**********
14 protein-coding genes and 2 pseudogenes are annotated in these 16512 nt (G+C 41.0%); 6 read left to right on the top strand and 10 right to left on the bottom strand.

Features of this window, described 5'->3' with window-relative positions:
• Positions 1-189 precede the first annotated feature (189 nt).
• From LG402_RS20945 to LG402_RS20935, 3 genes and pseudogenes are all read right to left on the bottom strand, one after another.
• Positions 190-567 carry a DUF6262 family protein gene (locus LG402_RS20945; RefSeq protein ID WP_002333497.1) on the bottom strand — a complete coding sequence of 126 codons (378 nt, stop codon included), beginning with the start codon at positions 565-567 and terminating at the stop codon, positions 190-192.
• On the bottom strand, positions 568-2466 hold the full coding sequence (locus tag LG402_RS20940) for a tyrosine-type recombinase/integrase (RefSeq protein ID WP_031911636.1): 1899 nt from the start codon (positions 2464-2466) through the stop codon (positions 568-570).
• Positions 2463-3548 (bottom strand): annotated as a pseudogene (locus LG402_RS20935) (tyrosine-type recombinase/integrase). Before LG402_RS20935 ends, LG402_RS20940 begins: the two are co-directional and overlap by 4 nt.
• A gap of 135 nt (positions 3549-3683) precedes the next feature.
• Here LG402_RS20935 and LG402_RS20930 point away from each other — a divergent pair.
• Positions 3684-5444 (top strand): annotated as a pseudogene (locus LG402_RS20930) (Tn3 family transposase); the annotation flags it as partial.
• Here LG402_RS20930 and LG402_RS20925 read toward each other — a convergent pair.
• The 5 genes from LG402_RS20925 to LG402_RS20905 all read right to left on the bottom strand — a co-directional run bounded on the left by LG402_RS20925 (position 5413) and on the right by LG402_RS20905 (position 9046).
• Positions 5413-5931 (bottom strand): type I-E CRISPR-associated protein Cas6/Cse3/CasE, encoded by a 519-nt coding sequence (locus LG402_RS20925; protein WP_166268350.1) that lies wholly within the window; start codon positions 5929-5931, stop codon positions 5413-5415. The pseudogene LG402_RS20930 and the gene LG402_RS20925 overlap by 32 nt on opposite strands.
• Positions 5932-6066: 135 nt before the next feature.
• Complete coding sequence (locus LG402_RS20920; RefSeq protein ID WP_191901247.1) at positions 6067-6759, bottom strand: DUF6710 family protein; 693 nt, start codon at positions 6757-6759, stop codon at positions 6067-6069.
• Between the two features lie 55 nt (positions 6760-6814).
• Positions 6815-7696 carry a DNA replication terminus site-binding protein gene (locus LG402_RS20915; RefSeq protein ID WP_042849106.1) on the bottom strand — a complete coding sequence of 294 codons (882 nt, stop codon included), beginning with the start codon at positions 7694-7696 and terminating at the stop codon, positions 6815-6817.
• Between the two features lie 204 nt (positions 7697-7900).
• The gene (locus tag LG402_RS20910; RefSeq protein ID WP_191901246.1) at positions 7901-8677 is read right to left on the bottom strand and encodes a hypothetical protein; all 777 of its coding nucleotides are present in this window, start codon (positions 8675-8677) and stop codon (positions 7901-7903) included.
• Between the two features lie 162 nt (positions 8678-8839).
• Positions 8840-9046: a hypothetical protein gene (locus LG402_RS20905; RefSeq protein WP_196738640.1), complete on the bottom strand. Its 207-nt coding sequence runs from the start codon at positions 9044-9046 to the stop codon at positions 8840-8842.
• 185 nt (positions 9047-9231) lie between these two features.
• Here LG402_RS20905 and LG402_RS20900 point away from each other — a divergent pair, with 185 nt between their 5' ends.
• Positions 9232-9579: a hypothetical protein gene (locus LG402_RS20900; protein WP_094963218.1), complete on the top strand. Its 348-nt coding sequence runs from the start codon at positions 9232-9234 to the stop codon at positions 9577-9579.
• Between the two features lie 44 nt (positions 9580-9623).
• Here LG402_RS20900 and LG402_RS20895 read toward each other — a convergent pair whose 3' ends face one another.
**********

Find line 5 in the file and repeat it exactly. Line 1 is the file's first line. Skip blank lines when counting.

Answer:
• Positions 190-567 carry a DUF6262 family protein gene (locus LG402_RS20945; RefSeq protein ID WP_002333497.1) on the bottom strand — a complete coding sequence of 126 codons (378 nt, stop codon included), beginning with the start codon at positions 565-567 and terminating at the stop codon, positions 190-192.